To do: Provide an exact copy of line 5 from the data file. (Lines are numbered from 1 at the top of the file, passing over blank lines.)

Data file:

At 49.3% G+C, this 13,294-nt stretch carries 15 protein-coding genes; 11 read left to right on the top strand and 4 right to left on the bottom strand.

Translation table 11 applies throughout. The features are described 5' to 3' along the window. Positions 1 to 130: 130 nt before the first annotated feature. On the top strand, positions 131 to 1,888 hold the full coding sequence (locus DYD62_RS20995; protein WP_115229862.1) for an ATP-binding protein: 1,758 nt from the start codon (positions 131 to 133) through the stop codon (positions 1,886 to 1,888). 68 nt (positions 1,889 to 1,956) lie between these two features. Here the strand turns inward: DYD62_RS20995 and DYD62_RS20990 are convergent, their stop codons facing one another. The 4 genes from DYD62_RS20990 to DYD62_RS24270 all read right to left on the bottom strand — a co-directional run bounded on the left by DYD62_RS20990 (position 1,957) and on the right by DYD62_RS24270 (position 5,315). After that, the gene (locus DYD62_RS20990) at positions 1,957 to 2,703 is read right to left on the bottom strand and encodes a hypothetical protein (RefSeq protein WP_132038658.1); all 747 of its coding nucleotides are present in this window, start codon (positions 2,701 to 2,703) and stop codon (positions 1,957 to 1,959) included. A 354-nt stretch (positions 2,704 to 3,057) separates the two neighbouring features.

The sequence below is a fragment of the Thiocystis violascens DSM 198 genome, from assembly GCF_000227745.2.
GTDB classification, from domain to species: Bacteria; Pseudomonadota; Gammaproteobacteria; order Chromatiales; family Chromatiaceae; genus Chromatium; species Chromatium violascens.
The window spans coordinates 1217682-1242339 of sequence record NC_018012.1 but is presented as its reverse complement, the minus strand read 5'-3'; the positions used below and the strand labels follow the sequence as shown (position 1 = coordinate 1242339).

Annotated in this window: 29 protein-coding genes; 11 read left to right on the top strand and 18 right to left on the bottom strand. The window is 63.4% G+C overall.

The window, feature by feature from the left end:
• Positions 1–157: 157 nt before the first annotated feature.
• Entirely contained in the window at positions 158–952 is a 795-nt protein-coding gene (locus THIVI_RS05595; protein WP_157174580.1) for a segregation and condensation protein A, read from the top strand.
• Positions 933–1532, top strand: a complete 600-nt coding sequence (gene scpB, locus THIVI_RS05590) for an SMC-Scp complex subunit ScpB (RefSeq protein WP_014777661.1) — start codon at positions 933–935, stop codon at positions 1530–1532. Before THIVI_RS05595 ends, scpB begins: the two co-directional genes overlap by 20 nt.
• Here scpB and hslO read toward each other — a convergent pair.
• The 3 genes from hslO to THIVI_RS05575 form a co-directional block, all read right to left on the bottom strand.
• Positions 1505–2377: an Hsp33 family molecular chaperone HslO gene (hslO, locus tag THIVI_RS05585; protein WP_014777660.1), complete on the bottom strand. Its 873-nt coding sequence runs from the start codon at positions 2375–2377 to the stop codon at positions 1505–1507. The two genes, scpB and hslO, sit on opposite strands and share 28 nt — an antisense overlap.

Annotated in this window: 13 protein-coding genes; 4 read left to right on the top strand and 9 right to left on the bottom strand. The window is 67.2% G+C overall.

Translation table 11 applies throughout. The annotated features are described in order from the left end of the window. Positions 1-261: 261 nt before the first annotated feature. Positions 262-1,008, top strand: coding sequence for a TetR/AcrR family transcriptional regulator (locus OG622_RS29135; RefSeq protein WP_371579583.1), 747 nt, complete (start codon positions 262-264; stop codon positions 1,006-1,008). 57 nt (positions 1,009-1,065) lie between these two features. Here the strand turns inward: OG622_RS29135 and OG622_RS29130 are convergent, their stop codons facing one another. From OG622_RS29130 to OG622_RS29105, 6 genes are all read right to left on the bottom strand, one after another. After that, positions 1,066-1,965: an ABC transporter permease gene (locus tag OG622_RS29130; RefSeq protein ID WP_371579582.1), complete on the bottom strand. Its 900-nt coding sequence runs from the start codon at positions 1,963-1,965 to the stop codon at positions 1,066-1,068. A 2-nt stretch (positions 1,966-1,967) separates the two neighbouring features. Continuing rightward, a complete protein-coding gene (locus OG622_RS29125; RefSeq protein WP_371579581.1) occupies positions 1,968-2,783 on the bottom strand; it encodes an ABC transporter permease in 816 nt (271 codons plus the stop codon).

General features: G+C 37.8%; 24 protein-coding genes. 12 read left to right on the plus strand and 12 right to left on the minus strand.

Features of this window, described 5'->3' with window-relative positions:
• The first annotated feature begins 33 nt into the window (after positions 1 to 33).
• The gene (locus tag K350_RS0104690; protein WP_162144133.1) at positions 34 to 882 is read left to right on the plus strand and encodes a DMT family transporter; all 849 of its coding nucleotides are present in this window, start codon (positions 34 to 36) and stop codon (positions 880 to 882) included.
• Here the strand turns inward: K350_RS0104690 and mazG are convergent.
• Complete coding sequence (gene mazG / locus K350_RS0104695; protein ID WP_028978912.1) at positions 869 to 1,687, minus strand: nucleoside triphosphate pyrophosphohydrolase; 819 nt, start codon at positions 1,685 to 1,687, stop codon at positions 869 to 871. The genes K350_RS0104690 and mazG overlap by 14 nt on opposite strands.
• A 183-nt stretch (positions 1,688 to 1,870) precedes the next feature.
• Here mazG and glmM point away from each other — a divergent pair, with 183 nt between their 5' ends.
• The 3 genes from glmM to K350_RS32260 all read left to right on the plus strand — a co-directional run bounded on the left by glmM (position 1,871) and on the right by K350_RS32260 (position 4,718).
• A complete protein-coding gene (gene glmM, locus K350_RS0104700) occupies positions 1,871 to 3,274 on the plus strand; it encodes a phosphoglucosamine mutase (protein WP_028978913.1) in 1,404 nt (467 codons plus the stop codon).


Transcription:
The window spans coordinates 1217682-1242339 of sequence record NC_018012.1 but is presented as its reverse complement, the minus strand read 5'-3'; the positions used below and the strand labels follow the sequence as shown (position 1 = coordinate 1242339).